If I had to do my Top 10 of miniatures I enjoyed painting the most, ‘Papa Jambo’, sculpted by Hugo Gómez Briones for Black Sailors, would definitely be in it. A year ago I painted the boxart version. I am particularly proud of it because it received great public appraisal, and that makes a painter like me very happy.
To start off with my section in volomir.com I thought of no better idea than to show you a Step by Step article of the second version I painted. It is a collector’s paintjob where I tried to reach further than the usual painting for photograph.
I started this piece in a painting course as a complement to the lessons taught. I have to say that this bust is wonderful for a workshop, thanks to the variety of materials and surfaces and the possibilities offered for a painter to go wild on texture painting.
The miniature was primed black and then sprayed on top with titanium white on airbrush. From this point I start sketching as you can see in the first pictures. My painting process usually goes from general to specific, so the sketches at this stage are dirty and I just insinuate colour areas, brushstrokes, that I blend at a later stage to smoothen and define the surface.
In this first part of the process the idea is to stain the bust with colours just to see the scheme. I play with complementary colours for contrast. Leather parts tend to violets and terciaries to oppose the yellow and orange tones in the mouth. The medium tones in green/blue are there to keep depth in face and skin.
I continue staining with the brush. I use dots and thick paint over the surface to define the different elements. Polishing is not important now, we just want to see where the scheme is leading us.
We start blending slowly and adapting each area with dots and fine glazes that clean as well as play with tonal transparencies and textures. We have also now placed the lights on the focal elements such as the mouth, lip and front part of the hat. Also, to have a clear idea of the expression of the piece, we sketch the gaze of the bust. Even if we are only placing a dark and white spot, these will help us get familiar with the character attitude that we want the piece to transmit.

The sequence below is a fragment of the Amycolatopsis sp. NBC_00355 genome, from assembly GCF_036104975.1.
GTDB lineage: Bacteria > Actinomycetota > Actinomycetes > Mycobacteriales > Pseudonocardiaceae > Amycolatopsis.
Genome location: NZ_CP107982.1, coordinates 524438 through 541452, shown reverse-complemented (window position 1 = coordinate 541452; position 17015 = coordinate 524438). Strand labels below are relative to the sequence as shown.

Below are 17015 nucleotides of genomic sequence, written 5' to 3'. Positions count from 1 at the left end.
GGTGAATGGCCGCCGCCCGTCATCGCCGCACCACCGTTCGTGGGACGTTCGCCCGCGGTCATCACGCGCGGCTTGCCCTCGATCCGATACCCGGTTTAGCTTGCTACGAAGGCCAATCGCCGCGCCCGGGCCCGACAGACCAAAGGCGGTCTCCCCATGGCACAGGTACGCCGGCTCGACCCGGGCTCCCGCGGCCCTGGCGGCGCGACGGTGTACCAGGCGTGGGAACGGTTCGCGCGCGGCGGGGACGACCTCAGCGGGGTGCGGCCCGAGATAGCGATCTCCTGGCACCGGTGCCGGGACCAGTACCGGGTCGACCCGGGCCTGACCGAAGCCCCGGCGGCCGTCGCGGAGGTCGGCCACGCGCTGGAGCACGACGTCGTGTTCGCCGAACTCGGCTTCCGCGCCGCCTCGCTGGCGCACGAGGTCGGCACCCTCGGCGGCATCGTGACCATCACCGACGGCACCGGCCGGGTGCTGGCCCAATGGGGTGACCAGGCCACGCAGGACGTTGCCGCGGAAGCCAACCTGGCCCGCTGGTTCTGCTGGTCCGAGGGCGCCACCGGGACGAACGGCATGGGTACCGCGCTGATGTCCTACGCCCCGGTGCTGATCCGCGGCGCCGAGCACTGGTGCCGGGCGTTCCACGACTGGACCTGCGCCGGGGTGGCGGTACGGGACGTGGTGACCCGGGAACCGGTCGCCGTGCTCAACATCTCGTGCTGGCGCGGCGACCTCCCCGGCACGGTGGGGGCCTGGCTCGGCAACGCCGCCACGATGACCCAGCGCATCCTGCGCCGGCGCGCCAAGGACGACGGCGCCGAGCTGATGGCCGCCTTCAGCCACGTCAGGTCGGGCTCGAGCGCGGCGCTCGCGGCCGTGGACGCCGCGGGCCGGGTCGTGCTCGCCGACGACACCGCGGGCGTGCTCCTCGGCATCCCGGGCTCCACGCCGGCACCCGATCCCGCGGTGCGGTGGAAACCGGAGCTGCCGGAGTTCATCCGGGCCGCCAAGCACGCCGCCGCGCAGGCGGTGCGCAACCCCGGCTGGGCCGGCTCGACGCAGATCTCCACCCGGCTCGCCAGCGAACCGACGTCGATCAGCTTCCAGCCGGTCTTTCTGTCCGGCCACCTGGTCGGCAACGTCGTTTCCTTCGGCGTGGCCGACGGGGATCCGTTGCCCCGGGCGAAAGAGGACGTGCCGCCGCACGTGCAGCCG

Now we concentrate in definition, outlining details and highlighting wrinkles. In order to use them as a main element, we highlight the deep areas of mouth wrinkles. This is an aesthetic resource but will help us define and interpret volumes.
In the following pictures we can see a diference in colour tones because of the general lighting used to take the photos, and the different camera. Despite that, you can see the progress on the dotting process. At this point it is useful to take pictures to zoom in on the miniature and analyze it looking for flaws or mistakes up close.
In these last photos, taken with a camera and not with a phone, the result is more loyal to the real piece. I worked on the details in the mouth, looking to contrast the lips slightly to differenciate them and add some extra flesh feeling. Since the skin is yellow, I use a saumon pink tone, rather than a sunny skintone that would not be as fleshy in this case. Some reds, pinks or saumon oranges can help us add even more flesh sensation and volume.
Before painting the crab and placing the piece on a plinth we can see the result of the bust with the painted feathers. Since I don’t want them to take the focus off the face and other natural dominant elements, the colours I used are terciaries in harmony with the rest of the piece. The textures of the feathers help us detail the area and despite them being secondary elements, they provide us with more information.
I hope you find this article interesting and useful especially if you have the piece, I’d love to see more versions soon. If you want to see more of my paintjobs, follow me on my facebook page, Marc Masclans Miniatures. I look forward to more articles in my section here to keep sharing the wonderful world of miniature painting with all of you.